And so it was that at the age of twenty-two I was broke. I had only rented out a flat for one year and had already spent all the earnings I had made from the age of fifteen and I was still in debt. I had nothing. And so I did the only thing I could. I left the flat and lived in the streets for the next year. Still working at the burger joint at the age of twenty-five, I had been demoted to floor cleaner and I was now taking orders from a small, cocky fifteen year old. Each day coming to work was a nightmare. The boy would ridicule me, call me names. I could handle this, but for the life of me I could not handle taking orders for a young teenage boy.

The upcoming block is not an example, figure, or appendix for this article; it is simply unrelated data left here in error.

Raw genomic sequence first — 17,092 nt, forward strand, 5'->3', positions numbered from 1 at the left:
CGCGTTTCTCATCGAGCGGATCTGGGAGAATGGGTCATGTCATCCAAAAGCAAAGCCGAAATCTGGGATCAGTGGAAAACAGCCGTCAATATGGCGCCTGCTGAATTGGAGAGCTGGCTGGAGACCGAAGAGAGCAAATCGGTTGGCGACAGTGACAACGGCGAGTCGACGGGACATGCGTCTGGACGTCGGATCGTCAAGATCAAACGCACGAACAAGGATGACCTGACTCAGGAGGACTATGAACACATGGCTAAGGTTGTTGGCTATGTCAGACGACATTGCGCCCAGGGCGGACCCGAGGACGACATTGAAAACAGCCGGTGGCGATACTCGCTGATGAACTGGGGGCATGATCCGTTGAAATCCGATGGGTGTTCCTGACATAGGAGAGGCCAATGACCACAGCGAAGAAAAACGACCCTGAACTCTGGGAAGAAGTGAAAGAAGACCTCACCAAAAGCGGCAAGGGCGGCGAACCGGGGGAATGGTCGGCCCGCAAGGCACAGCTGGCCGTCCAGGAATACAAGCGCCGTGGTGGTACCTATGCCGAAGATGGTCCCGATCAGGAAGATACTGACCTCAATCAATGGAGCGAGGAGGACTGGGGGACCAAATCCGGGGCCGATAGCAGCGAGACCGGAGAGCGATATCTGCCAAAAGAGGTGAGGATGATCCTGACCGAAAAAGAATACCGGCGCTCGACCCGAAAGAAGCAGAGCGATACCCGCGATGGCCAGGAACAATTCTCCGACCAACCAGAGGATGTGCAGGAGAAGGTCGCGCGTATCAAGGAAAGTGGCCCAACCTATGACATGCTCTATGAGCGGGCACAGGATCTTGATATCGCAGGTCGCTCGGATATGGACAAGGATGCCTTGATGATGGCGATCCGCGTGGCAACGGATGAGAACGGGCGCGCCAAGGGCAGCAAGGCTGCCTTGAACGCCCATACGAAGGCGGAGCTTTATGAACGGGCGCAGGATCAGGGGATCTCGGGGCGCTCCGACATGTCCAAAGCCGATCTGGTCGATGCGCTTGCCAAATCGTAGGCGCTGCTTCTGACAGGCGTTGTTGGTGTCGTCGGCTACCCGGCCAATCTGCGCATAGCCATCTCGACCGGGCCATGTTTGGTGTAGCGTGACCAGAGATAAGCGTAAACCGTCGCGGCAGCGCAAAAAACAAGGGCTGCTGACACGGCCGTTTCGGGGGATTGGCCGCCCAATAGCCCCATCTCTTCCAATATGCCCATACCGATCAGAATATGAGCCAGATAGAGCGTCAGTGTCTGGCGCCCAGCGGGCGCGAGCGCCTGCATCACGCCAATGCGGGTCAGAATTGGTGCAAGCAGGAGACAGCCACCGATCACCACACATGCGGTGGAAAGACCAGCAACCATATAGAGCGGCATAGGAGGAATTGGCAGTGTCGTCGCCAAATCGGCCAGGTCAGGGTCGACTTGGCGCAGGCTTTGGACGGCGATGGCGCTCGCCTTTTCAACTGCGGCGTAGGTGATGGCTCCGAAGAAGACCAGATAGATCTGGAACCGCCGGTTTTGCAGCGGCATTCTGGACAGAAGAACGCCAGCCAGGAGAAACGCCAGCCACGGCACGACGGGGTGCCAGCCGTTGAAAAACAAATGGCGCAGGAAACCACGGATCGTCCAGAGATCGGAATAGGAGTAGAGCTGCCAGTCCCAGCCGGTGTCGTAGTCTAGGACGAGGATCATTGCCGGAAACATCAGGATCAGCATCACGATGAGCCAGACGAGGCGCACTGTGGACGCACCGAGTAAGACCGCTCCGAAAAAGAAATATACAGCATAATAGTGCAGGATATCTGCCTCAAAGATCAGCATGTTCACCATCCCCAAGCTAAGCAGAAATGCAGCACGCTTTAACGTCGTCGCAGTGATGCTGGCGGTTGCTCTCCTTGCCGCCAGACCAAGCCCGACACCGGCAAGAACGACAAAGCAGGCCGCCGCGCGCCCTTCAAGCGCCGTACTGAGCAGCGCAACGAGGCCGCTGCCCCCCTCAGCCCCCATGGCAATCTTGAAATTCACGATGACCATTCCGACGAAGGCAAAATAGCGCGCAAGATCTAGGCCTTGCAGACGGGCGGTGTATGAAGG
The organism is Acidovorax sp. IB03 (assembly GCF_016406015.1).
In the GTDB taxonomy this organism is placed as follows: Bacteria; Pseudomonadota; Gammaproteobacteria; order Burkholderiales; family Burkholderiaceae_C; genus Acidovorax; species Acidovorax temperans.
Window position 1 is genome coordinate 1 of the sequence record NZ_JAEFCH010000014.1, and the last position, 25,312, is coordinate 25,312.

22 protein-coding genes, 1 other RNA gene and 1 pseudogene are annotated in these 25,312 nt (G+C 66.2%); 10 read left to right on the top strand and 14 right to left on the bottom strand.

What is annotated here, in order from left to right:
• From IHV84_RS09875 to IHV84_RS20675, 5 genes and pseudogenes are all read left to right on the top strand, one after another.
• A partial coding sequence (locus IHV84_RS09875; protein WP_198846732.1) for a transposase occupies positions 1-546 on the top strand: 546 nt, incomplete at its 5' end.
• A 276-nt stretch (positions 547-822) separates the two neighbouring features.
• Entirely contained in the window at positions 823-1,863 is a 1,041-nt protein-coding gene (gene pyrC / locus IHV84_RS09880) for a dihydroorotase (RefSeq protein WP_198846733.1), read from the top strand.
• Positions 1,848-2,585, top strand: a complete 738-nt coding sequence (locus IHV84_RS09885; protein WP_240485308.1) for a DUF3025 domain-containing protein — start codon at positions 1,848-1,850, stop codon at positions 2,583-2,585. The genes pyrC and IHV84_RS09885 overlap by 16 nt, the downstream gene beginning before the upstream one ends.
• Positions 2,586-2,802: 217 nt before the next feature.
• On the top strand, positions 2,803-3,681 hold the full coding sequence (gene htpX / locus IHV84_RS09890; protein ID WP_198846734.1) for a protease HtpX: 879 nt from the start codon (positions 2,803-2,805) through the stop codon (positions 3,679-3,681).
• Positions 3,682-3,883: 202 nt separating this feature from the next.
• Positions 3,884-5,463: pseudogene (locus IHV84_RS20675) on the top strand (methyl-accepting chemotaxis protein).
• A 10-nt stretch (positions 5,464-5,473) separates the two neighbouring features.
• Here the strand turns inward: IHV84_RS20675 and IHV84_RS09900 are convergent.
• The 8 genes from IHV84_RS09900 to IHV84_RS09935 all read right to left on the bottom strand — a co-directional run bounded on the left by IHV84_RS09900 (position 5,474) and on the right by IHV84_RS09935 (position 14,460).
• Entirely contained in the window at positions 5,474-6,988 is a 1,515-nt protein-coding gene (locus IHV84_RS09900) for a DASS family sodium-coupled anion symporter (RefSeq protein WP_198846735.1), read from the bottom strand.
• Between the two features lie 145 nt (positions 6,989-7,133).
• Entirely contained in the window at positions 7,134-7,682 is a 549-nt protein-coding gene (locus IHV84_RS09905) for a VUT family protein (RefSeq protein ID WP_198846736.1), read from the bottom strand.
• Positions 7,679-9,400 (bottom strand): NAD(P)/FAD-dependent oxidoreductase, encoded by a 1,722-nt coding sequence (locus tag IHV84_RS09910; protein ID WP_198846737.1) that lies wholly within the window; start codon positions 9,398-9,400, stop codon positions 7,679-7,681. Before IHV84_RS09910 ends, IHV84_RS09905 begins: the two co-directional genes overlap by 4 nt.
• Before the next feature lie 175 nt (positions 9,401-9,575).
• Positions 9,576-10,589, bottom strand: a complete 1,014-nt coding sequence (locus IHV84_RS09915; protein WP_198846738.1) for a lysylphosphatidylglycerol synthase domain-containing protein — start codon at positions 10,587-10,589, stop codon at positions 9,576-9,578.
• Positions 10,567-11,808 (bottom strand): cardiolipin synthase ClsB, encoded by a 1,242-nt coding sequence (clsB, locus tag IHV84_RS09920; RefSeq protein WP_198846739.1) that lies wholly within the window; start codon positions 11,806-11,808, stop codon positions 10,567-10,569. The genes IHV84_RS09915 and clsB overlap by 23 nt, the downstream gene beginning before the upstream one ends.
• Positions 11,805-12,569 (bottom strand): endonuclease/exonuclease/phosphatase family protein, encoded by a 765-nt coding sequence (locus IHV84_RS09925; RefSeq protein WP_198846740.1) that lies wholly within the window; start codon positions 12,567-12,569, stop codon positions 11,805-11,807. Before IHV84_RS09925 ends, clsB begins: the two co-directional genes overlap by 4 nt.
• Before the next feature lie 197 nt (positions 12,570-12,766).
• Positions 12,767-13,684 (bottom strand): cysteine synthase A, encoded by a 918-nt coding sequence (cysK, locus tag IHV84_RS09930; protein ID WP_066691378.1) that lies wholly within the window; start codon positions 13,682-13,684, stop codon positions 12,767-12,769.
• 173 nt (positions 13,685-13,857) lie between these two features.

Every day I went to work. Every day I got bossed around by a small teenage kid. Every day I returned home to my small side alley and slept in my box. I didn’t even have my own pair of clothes. I was sleeping in the same burger joint outfit that I bought at the age of twenty.

Thinking these thoughts every night caused me to snap. I began constantly arguing with my boss every day, until he eventually fired me. As I walked back to my ‘home’ that day all my emotions left me. All the aspects that made me human deserted me. Now I had nothing.

I became insane, crazed. I became the man I am today. The lunatic who sits on the side walk with a crazed look in his eyes begging you to hand over a dollar or two. I am the person who your child has nightmares about. I am the person you despise. I am everything you don’t want to be.

But truth be told, I may have wasted my life, but I was once just like you. All it takes is one foolish decision to throw your life into regret.